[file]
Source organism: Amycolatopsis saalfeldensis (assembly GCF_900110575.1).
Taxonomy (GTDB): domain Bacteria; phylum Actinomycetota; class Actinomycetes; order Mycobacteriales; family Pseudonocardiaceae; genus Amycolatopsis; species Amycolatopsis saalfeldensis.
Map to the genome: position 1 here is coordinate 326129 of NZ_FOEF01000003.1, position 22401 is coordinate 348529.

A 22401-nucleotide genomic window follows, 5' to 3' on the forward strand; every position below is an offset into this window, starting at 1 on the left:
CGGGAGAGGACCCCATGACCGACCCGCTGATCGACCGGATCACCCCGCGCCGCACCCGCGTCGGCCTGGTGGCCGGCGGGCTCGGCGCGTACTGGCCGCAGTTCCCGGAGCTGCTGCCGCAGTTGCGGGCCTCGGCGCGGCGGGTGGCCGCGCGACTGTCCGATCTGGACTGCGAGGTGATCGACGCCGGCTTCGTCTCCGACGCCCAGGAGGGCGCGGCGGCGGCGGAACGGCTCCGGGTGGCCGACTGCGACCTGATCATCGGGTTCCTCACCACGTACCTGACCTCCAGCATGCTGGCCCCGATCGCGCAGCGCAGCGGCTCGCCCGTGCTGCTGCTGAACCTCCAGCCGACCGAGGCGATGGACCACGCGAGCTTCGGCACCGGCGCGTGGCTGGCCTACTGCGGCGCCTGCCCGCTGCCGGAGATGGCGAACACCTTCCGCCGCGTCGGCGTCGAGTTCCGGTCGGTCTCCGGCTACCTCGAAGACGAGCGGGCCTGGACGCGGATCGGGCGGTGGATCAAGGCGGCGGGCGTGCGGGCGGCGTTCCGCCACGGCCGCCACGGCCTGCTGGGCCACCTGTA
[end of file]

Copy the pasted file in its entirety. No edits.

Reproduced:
Source organism: Amycolatopsis saalfeldensis (assembly GCF_900110575.1).
Taxonomy (GTDB): domain Bacteria; phylum Actinomycetota; class Actinomycetes; order Mycobacteriales; family Pseudonocardiaceae; genus Amycolatopsis; species Amycolatopsis saalfeldensis.
Map to the genome: position 1 here is coordinate 326129 of NZ_FOEF01000003.1, position 22401 is coordinate 348529.

A 22401-nucleotide genomic window follows, 5' to 3' on the forward strand; every position below is an offset into this window, starting at 1 on the left:
CGGGAGAGGACCCCATGACCGACCCGCTGATCGACCGGATCACCCCGCGCCGCACCCGCGTCGGCCTGGTGGCCGGCGGGCTCGGCGCGTACTGGCCGCAGTTCCCGGAGCTGCTGCCGCAGTTGCGGGCCTCGGCGCGGCGGGTGGCCGCGCGACTGTCCGATCTGGACTGCGAGGTGATCGACGCCGGCTTCGTCTCCGACGCCCAGGAGGGCGCGGCGGCGGCGGAACGGCTCCGGGTGGCCGACTGCGACCTGATCATCGGGTTCCTCACCACGTACCTGACCTCCAGCATGCTGGCCCCGATCGCGCAGCGCAGCGGCTCGCCCGTGCTGCTGCTGAACCTCCAGCCGACCGAGGCGATGGACCACGCGAGCTTCGGCACCGGCGCGTGGCTGGCCTACTGCGGCGCCTGCCCGCTGCCGGAGATGGCGAACACCTTCCGCCGCGTCGGCGTCGAGTTCCGGTCGGTCTCCGGCTACCTCGAAGACGAGCGGGCCTGGACGCGGATCGGGCGGTGGATCAAGGCGGCGGGCGTGCGGGCGGCGTTCCGCCACGGCCGCCACGGCCTGCTGGGCCACCTGTA